The Serralunga Barolo from Fontanafredda was very tannic and overwhelmed the fruit, predominantly orange peel. The wine is still very closed (89 points). The Pio Cesare Barolo was much darker, with red and black cherry flavours and orange peel; quite tannic as well, with a long finish. The tannins dominate at the moment, but this wine will come into its own (94 points). The Batasiolo Barolo was also relatively dark, good black cherry intensity, but not very complex, and with astringent tannins (92 points).

There were also a couple of 2018 Barolos, which were much more open and ready to drink. However, they seemed a little simple.

The conclusion is pretty clear: the 2019 Barolos are tannic and built for the long haul. The top producers who will keep yields low and fruit intensity up, are likely to have made great wines, but it will take time for these wines to show their best.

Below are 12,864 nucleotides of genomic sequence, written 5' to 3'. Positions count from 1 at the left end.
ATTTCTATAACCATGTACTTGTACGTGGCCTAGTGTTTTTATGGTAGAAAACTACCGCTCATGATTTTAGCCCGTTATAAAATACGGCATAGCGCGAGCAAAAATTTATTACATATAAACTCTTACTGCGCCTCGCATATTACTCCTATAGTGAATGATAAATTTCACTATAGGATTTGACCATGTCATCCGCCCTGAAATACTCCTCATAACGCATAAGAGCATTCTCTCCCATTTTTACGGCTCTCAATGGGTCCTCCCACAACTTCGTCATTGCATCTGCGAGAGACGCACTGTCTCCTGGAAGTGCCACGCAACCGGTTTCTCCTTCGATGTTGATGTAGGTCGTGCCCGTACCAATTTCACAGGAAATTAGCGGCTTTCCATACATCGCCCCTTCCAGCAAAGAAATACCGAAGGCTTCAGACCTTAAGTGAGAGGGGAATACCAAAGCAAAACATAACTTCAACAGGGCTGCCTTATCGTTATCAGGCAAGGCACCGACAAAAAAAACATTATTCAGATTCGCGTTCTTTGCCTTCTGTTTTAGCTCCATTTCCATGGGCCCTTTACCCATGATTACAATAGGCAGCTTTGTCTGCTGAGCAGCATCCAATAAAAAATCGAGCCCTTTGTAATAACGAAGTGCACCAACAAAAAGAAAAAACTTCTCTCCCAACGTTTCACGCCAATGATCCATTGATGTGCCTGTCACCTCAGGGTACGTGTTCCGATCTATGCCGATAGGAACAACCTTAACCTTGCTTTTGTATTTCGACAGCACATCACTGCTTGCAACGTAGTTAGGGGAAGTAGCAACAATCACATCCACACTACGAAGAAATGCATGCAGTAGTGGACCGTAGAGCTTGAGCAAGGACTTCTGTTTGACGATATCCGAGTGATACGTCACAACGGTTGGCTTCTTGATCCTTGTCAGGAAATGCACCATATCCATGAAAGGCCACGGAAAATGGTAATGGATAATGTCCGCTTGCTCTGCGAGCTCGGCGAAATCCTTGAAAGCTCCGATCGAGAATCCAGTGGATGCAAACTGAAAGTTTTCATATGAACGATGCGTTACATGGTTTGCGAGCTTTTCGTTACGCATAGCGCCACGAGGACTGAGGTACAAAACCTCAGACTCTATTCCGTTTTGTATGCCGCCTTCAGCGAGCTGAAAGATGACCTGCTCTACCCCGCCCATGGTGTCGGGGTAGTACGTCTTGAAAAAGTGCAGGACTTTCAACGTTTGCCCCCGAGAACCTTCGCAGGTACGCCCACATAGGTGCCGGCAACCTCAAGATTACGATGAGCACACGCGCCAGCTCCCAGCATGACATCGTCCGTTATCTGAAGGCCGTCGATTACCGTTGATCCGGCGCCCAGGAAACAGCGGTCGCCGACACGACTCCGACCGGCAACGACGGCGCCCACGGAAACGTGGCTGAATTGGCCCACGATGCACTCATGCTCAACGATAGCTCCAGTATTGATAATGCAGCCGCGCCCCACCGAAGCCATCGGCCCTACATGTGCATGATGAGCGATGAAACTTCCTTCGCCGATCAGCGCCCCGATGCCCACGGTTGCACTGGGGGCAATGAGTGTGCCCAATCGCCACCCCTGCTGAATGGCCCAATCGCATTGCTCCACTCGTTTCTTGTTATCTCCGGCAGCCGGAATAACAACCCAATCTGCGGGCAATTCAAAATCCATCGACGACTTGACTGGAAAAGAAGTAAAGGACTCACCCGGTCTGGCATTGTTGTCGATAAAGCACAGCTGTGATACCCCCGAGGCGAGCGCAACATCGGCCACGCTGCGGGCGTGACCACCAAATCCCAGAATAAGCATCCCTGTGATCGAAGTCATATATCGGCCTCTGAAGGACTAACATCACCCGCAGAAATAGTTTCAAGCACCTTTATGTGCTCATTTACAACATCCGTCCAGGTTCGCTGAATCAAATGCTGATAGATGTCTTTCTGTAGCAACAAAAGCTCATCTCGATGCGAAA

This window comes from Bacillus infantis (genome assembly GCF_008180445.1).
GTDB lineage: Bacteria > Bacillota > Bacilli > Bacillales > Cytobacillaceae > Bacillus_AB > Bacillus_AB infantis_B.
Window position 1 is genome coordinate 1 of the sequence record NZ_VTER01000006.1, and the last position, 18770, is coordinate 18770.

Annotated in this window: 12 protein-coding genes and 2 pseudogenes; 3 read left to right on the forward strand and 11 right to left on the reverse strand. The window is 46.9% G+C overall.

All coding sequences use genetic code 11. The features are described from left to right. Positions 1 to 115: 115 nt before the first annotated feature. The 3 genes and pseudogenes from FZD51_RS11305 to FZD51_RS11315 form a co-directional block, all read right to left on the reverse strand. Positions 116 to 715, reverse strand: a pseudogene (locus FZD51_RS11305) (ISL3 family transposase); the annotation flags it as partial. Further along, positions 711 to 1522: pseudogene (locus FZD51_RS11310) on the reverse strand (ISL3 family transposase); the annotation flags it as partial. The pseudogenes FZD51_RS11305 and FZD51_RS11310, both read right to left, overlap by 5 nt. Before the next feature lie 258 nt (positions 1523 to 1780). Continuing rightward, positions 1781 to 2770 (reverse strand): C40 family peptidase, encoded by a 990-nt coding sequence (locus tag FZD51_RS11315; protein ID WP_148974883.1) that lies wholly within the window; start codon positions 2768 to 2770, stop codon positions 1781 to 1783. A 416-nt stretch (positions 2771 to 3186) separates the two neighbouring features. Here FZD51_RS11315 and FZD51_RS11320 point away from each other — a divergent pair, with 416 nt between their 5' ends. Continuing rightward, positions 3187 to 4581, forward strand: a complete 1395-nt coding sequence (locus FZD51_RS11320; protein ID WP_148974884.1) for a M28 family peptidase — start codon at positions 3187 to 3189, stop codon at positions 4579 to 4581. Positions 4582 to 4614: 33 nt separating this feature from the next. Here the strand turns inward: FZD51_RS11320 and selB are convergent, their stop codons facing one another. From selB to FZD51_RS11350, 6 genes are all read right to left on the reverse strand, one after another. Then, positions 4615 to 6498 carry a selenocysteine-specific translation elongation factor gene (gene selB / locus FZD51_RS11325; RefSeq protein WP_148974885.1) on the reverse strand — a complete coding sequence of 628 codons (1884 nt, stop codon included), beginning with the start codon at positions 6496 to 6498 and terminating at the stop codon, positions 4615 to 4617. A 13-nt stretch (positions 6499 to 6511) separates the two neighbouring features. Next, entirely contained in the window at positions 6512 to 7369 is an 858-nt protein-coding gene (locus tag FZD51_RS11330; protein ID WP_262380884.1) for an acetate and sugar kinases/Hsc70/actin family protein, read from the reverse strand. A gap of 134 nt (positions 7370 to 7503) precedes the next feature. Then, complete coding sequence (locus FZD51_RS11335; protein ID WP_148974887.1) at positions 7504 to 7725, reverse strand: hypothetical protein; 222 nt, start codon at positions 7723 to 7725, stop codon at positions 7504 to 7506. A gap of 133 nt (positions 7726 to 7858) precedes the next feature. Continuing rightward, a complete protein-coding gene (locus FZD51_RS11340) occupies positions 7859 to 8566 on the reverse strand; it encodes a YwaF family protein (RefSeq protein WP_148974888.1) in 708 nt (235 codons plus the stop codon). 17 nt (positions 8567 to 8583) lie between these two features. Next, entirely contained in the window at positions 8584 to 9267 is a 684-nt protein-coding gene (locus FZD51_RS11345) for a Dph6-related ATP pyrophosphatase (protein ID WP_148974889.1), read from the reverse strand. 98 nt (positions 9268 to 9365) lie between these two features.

Wednesday, May 17, 2023

Bekkers Grenache

 I have reviewed the 2017 Bekkers Grenache a couple of times before. Here is a little preamble. On those occasions, I rated the wine 96 and 93 points, today it will be 95. Does this mean poor assessments on my part? Studies have been done that even the most highly regarded wine critics in the world score the same wine differently at different times. How can this be? There are a number of factors. Over time, a wine will change. While it is possible to incorporate ageability in the score, it is quite impossible to predict how a wine will age, as the chemical composition is unknown. Other factors which will have an impact are the temperature of the wine, how long it has been open, any food involved, and the general mind set of the reviewer. So, here the assessment of yesterday.

This Grenache is quite dark fruited, with ripe raspberry, red and black cherry flavours. The wine is quite layered and complex. It is savoury and elegant, but with some real bite. This wine comes from vineyards not far from Yangarra, where I just reviewed the Ovitelli Grenache. But it is a real contrast to the super fine Yangarra.

This is another sophisticated wine from the Blewitt Springs/Clarendon region in McLaren Vale. It is perhaps not quite as well rounded, but I am splitting hairs here.

Score: 95/+++ 

Monday, May 15, 2023

Yangarra New Releases, Part 2

 In the red wine group, only two Grenaches featured at this tasting.